When you're literally within weeks of shutting the doors and turning off the lights permanently, tough and painful decisions often have to be made to help the business survive. Not to re-open the wound that was General Motors' bankruptcy and reorganization, but that chapter in the company's history likely has some bearing on how and when the new 2015 HD trucks came to market. You could say the 2015 Chevrolet Silverado and GMC Sierra HDs are now fully all-new.
The Other Half of New
If you've followed the developments in the full-size truck market closely, you'll remember GM's HD trucks got a comprehensive under-the-skin update in 2011, with all-new frames and an updated, more powerful fifth-generation LML Duramax diesel. Only the Vortec 6000 port-injected gas V-8 carried over, and likewise carries over on non-diesel 2015 models. Outwardly, the 2011s looked nearly identical to the 2010 models, including the interior. Those in the know realized the importance of the updates, but those shopping just for the "latest thing" might have walked away disappointed. Well, if you liked the functional upgrades to the HD trucks in 2011, but were hoping for a little more style to go with the substance, your truck is now here.
Do you like the styling on the 2014 Chevrolet Silverado and GMC Sierra 1/2-tons? Then you'll probably like the HDs. Aside from a slightly more prominent front grille and bumper, and sitting a little higher on its frame, the styling on the 2015 HDs mirrors that of the 1/2-ton models closely. That includes the interior, which is unequivocally a good thing, with the materials, functionality, and technology being major improvements over the outgoing models. Although we didn't have a 2014 model immediately on hand to compare, the seating height on the 2015 HDs feels lower than last year's models. The higher, more prominent dashboard design could be a factor in that perception as well. While the H-point feels lower than the 2014, this is still one high-riding truck, and it takes a big step up to get in. Rear-seat room on our crew cab tester was exceptionally generous, with three-across rear passengers commenting on the spaciousness.
When the 6.6 Duramax first debuted in 2001, it revolutionized the diesel truck segment, and completely reset expectations for refinement in the class. The competition has since caught up, and arguably slightly surpassed GM for overall refinement, with the Ford Super Duty's 6.7 "Scorpion" Power Stroke having a slightly quieter idle, and even the Ram's 6.7-liter Cummins closing the refinement gap considerably. Although not objectionably loud, there's no mistaking this engine is a diesel, with the characteristic clack clearly audible. Although Ford has done a slightly better job muffling the combustion noise, GM has the edge in terms of muting the turbo whistle and whoosh, which is more noticeable in the Power Stroke. With 765 lb-ft of torque on tap, this 7500-lb truck has no trouble getting up to speed, but throttle response is slightly less than immediate. Lean in to the tall pedal, and once pressure builds, you're wafted away on a tidal wave of torque. Unlike the Ram HD and Super Duty, which are available with multiple axle ratios, the Duramax is offered only with the 3.73 rearend. Seat-of-the-pants, the last Ford F-250 we tested felt a little sprightlier, but the Chevy outran it at the track from zero to 60 by almost a full second, 7.2 seconds, compared with the Ford's 8.0 flat. Braking and handling performance were also respectable for a truck of this size, with a 60-0 stopping distance of 134 feet, and maximum lateral acceleration of 0.70 g. Observed average fuel economy over the course of the week was a highly respectable 15.8 mpg, on par with many midsize SUVs we've tested.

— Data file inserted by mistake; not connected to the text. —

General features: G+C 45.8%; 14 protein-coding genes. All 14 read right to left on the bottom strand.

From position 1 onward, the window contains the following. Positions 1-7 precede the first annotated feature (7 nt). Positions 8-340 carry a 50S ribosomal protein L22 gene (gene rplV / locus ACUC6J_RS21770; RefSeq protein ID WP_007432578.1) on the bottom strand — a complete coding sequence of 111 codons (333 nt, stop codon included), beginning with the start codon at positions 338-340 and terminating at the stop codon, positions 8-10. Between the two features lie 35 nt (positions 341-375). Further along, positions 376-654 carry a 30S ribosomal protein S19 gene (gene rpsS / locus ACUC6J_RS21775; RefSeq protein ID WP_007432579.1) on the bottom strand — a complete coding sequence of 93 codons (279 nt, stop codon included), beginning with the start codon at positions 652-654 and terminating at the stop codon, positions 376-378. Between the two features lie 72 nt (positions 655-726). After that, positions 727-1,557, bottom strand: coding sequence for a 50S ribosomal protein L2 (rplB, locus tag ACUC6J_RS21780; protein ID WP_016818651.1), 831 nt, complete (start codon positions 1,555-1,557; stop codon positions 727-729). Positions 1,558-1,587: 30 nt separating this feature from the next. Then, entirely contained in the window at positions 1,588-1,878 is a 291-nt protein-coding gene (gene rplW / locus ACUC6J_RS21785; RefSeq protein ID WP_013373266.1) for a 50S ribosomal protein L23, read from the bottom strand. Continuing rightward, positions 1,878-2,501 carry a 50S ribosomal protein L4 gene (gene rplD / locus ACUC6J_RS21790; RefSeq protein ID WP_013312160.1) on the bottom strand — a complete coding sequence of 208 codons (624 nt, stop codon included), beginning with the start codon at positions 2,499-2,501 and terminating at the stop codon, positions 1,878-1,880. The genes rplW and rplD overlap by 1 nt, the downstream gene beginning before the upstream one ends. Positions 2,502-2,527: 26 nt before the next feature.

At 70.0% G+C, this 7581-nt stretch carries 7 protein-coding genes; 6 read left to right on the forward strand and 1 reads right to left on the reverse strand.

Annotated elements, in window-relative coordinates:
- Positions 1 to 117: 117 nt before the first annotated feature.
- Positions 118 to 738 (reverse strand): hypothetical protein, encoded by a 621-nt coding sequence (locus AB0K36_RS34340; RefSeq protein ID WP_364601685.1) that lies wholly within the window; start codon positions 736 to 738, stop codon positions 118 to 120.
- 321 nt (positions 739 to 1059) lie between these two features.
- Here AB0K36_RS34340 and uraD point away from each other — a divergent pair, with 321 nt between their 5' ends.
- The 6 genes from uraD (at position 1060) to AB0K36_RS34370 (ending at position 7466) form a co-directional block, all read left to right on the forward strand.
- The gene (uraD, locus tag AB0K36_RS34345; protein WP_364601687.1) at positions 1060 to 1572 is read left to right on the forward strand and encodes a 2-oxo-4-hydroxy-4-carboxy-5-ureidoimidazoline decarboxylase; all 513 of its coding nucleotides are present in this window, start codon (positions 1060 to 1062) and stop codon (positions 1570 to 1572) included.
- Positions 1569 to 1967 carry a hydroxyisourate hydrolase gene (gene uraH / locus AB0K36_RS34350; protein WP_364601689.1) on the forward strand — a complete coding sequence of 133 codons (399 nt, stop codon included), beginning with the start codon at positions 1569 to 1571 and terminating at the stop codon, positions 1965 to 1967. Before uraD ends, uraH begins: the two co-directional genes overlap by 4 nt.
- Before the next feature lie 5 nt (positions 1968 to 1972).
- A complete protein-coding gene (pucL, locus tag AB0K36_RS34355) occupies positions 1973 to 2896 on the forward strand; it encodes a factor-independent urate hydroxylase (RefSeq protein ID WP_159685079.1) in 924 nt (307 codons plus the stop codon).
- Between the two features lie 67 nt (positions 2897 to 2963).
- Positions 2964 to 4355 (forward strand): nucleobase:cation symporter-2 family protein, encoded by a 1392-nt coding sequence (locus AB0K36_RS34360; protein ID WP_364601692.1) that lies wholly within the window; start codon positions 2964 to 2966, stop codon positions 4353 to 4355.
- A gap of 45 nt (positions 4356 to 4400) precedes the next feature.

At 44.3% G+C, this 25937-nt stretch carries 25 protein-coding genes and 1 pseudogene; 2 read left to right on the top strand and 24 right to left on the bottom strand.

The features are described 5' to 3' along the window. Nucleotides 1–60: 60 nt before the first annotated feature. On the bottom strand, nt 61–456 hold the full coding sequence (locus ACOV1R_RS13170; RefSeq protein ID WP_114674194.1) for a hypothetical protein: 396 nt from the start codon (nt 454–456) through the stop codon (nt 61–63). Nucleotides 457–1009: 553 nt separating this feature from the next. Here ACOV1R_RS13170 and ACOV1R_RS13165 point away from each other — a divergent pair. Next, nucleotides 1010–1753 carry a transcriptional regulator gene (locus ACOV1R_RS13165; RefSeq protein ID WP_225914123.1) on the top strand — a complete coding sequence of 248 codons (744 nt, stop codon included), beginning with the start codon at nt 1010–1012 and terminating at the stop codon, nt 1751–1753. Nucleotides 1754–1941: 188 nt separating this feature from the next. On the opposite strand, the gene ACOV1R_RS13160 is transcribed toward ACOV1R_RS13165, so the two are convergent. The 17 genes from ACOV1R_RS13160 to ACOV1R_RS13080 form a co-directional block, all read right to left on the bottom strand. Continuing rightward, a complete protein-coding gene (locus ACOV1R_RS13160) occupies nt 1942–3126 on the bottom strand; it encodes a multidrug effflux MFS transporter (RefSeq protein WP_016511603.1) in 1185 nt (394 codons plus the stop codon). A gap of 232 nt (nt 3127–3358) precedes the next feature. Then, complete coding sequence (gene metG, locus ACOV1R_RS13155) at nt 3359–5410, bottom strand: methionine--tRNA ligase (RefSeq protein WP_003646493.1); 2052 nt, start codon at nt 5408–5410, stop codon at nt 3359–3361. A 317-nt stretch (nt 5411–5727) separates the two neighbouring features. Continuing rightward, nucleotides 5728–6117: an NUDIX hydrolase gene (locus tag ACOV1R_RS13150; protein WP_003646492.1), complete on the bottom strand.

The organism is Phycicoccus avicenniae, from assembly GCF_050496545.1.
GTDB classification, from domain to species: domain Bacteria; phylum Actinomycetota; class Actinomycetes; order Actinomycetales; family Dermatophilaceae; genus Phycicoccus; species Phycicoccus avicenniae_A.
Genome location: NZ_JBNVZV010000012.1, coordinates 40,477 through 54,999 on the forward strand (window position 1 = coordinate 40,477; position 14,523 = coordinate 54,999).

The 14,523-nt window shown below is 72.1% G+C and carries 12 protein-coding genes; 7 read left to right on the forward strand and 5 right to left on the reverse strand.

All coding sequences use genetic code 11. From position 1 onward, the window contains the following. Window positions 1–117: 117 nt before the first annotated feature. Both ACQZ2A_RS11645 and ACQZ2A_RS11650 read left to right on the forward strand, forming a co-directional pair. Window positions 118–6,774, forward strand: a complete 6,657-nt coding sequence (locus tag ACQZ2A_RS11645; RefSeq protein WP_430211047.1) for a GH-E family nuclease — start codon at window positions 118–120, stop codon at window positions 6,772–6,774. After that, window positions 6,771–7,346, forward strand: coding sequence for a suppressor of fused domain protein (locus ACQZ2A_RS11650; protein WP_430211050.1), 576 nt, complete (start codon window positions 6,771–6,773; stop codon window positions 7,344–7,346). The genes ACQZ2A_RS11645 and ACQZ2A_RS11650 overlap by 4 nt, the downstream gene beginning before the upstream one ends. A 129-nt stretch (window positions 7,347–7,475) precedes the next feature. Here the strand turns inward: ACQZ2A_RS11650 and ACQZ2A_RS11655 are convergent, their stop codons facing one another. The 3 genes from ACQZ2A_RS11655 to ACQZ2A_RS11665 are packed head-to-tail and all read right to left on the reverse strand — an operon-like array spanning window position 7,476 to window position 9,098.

Comfortable, Not Cushy
Whenever describing the ride quality of an HD truck, everything has to be viewed within the context of the class. Truth be told, no HD truck truly has what could be described as a pillowy ride. The 2015 Silverado 2500 is no different. Certain highway expansion joint patterns or small, sharp bumps can be clearly felt, attributable to the necessarily firm suspension to handle the payloads and towing jobs many of these trucks will likely be used for, as well as the 60+ psi tires. A few years ago, GM had a decisive edge over Ram and Ford in this regard. As with NVH isolation, the competition has narrowed the gap considerably. Road noise from the tires is minimal, with the muted clatter of the Duramax being the predominant auditory signature. One subjective area we prefer the GM trucks is steering weight, with effort being reassuringly, but not annoyingly heavy, like a firm handshake. At lower speeds, the Ford feels overboosted in comparison, and a little dartier and more nervous at higher speeds.
All of the HD models from the Detroit Three are capable trucks, and can be optioned up to lavish levels with features and trim. But whereas Ford and Ram have arguably gone over the top with their styling, GM has gone for the more restrained treatment. Some could see the styling on the new HD trucks as too conservative, but to others, it's tastefully restrained. If you like your HD capability and comfort without the cowboy filigree and foot-wide grille badge, the 2015 Chevrolet Silverado 2500 HD is the truck to get.
|2015 Chevrolet Silverado 2500 HD LTZ|
|BASE PRICE ||$49,325 |
|PRICE AS TESTED|| $61,310 |
|VEHICLE LAYOUT|| Front-engine, 4WD, 6-pass, 4-door pickup|
|ENGINE|| 6.6L/397-hp/765-lb-ft turbodiesel 32-valve V-8 |
|TRANSMISSION|| 6-speed automatic|
|CURB WEIGHT (F/R DIST)|| 7500 lb (59/41%)|
|WHEELBASE|| 153.7 in|
|LENGTH x WIDTH x HEIGHT|| 239.5 x 80.5 x 78.2 in|
|0-60 MPH|| 7.2 sec|
|QUARTER MILE|| 15.6 sec @ 86.8 mph|
|BRAKING, 60-0 MPH|| 134 ft|
|LATERAL ACCELERATION|| 0.70 g (avg)|
|MT FIGURE EIGHT|| 29.5 sec @ 0.55 g (avg)|
|EPA CITY/HWY/COMB FUEL ECON|| N/A|